'I feel very unsafe.' The alarming rise of women over 45 experiencing homelessness.

Content warning: This post touches on the topic of suicidal ideation, and may be distressing for some readers.

The spotlight rarely shines on homelessness.

It's an issue our politicians push aside and it's an experience that is seldom given the attention it deserves. 

On any given night in Australia, more than 122,000 people experience homelessness. Women make up part of this demographic, with middle-aged and older women particularly at risk. 

Oftentimes the women who don't have a safe space or home of their own are forced into extremely difficult situations. 67-year-old Betty can attest to this. 

"I was never comfortable in my car. I didn't feel secure, like you do when you have a home. It's not a good thing to do, I wouldn't wish it on anyone. But when you have no other option, you've just got to do it," she tells Mamamia.

Watch: Jai talks about his experience of being homeless on and off for twenty years on the streets of Sydney. Post continues below.

Video via ABC.

From the moment Betty first moved to Australia, she fell on tough times. Originally from Papua New Guinea, all of her family remain overseas. It left Betty with very few loved ones to turn to for support. 

"It became bad when the rental market changed in recent years, they were charging too much so I had to move. I couldn't find a place, lots of people were applying, and the deadline came and I had nowhere to go. I couldn't afford anything."

For 14 years Betty has worked full-time as a cleaner, and she continues to do this. Over a span of six weeks, Betty had submitted 36 rental applications. She was unsuccessful in all of them. 

It left Betty with no other option but to live in her car.

"When I was living in my car, I felt very unsafe. I could never sleep properly, I was always alert. It's not a great way to live," says Betty.

"Everybody's got their own thing going on, so I just had to do what I had to do. I still do. It's hard to save money in this society, in this country. This [homelessness] could happen to them, to anyone. Hard times fall on many."

Betty. Image: Supplied.


Betty spent nine months living in the confines of her car, before securing housing. In recent weeks though, the cost of her emergency accommodation has increased, and she believes it's likely she will be calling her car her home again soon.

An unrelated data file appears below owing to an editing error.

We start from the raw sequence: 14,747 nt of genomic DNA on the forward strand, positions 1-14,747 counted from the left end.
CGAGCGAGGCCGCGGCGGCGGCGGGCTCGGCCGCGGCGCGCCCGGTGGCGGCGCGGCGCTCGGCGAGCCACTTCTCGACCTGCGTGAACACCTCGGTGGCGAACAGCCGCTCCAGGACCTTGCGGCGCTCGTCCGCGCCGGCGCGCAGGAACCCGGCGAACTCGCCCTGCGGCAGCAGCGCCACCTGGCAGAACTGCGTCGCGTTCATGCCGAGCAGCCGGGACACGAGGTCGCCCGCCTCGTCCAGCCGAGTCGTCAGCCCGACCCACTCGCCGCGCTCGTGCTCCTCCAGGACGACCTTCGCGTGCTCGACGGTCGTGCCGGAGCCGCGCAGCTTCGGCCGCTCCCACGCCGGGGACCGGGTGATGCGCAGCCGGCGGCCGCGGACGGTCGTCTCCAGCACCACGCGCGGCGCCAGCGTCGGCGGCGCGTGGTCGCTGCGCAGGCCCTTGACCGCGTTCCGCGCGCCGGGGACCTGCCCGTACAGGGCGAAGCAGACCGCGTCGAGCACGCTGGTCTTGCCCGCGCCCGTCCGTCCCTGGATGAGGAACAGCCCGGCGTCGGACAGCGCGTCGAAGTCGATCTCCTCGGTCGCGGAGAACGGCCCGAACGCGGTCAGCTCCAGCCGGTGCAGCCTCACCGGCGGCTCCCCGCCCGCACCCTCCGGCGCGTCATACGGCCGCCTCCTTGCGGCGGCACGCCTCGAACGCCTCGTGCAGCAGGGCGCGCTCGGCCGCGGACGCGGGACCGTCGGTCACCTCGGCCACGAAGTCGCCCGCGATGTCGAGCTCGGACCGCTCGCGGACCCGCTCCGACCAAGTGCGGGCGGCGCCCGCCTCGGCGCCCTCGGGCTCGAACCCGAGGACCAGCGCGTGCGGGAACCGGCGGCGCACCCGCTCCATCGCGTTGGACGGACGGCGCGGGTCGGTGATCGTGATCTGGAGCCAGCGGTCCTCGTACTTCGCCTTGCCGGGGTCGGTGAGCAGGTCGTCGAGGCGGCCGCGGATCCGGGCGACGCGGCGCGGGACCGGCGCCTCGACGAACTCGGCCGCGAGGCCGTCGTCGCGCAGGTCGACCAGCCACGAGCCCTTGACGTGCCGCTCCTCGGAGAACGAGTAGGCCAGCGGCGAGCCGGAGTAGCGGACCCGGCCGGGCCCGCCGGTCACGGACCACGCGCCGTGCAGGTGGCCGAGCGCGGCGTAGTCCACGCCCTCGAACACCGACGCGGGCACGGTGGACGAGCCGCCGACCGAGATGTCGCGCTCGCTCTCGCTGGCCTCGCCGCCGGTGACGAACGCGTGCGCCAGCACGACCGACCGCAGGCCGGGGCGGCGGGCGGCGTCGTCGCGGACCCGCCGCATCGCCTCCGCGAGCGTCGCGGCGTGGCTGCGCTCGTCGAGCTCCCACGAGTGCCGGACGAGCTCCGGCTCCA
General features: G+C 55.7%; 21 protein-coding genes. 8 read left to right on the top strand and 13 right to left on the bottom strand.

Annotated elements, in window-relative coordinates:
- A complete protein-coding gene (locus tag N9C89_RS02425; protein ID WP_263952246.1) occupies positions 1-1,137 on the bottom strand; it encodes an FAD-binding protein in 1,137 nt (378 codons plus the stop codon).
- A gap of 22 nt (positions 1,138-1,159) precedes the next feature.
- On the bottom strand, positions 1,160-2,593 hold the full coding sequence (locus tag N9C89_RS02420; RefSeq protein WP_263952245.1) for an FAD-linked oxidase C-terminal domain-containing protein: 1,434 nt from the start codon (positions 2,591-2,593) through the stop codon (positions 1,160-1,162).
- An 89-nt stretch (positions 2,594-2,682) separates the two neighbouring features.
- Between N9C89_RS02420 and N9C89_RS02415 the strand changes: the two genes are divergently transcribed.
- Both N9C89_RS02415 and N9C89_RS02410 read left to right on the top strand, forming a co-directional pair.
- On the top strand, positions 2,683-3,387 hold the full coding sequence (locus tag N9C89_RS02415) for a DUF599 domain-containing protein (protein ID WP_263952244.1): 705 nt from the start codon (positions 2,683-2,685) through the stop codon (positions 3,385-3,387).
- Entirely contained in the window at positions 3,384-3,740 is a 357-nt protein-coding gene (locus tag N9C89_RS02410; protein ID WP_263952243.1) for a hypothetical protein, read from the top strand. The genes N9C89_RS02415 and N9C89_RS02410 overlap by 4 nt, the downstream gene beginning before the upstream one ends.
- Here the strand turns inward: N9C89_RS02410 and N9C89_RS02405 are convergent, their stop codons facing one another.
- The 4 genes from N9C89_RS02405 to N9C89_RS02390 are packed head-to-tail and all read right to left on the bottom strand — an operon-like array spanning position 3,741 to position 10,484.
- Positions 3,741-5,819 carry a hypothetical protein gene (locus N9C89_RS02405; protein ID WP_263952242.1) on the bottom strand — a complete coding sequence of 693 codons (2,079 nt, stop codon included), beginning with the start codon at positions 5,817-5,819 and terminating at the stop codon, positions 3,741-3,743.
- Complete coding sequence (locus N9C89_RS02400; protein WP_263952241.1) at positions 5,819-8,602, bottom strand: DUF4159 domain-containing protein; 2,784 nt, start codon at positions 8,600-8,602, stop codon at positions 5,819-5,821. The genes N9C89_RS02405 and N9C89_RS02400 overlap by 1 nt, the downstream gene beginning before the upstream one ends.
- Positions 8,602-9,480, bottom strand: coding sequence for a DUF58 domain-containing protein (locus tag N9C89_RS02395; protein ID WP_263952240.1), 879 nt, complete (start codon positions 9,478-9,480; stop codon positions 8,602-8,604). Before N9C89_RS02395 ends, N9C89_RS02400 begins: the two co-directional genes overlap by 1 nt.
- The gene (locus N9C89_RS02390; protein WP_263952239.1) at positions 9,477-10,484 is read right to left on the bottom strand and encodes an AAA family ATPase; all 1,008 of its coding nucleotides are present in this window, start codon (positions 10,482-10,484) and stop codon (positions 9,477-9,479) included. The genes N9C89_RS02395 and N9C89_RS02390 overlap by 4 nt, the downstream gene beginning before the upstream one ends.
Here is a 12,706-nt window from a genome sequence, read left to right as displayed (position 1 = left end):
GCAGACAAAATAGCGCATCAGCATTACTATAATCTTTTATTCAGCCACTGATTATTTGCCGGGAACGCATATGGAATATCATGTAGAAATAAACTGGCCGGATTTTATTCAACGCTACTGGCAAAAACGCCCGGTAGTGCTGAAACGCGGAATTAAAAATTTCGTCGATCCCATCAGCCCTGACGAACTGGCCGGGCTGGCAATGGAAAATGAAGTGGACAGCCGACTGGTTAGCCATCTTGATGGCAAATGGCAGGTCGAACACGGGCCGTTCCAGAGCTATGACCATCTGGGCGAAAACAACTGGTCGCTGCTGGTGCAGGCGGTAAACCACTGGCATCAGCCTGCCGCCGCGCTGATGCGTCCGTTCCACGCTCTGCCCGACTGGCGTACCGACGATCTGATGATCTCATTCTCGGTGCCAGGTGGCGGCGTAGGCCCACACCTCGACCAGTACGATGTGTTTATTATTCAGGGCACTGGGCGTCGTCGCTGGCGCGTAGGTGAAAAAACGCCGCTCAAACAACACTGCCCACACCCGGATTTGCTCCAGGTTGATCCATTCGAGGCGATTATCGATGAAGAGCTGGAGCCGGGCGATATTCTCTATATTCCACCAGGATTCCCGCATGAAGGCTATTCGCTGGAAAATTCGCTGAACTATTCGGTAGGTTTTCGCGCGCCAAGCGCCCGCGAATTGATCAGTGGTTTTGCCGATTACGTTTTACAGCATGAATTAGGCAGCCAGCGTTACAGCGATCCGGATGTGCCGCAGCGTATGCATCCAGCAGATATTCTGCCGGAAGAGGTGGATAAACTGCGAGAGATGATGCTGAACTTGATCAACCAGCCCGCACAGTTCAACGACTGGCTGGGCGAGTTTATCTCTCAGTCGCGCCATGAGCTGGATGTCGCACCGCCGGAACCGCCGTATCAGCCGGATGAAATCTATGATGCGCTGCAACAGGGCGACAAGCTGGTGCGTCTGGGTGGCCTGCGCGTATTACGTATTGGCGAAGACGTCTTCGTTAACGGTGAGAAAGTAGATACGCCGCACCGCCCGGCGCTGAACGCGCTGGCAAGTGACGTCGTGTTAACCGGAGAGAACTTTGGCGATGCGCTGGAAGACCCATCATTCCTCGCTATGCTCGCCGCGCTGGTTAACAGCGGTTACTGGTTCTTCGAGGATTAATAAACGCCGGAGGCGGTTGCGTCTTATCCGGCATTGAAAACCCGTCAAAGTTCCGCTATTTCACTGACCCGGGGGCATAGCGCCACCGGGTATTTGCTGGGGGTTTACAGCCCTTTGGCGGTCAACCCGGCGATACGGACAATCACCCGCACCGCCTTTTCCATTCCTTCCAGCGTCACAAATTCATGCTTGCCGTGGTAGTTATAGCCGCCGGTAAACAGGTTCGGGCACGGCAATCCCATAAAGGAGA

The mental, financial and emotional burden is palpable.

Dr Daniel Nour is the Founder of Street Side Medics - a not-for-profit, GP-led mobile medical service for people experiencing homelessness. 

Speaking with Mamamia, Dr Nour says he has personally noticed a "significant rise" in women over 50 experiencing homelessness and presenting to the clinics. 

"It's concerning. It's an issue that deserves attention; and it's an incredibly complex matter with many factors including employment opportunity, relationship breakdown, domestic violence, and mental health all clearly in play," he notes.


"We have also observed many women over 50 who do have employment but are unable to bear the cost of rent and living and so, find themselves couch surfing, sleeping in cars or in shelters. We're seeing this more and more in our service on the streets."

It's for reasons like these why Street Side Medics continues to collaborate and partner with services providing care to these women, like shelters, says Dr Nour. And when it comes to health concerns for this demographic, there's certainly a pattern. 

"Women within this demographic generally present with what appear to be trivial complaints but on further consultation, we usually find that these women have very complex histories and health conditions," he notes.

This can range from longstanding mental health issues, drug use and/or drug abuse and chronic and poorly controlled effects of diseases such as diabetes. Many are also contending with health issues that are consequences of a history of or current threats of domestic violence, past incarceration, family separation, conflict and significant grief and losses in their lives.

Betty with her vehicle. Image: Supplied.


Dr Nour recounts two examples.

One patient is a woman in her early 50s who was sacked from her job after speaking out about being sexually assaulted by a superior at her place of employment. As a result of the sexual assault, she suffers PTSD and sleeps in her car.

Another was a woman in her 60s. She had experienced homelessness for a long time, and suffered from severe trauma from abuse inflicted on her by her mother. 

"These women scarcely seek medical support for matters such as menopause or perimenopause, which are seemingly low on their list of health worries. Sadly, for most of these women, their physical and/or mental health just isn't afforded adequate priority in their daily lives."


48-year-old Cass is someone who knows this experience all too well. 

She has been experiencing homelessness for over two years. She tells Mamamia that her tonsil cancer diagnosis was the catalyst.

"I had been receiving chemotherapy, I was too sick to work as a result of that and times were tough. I'm also a single mum to my two amazing children, and with rental increases, I knew it was going to be impossible to afford anything, I was already relying completely on Centrelink. My health complications just kept piling up. It destroyed my mental health," she explains.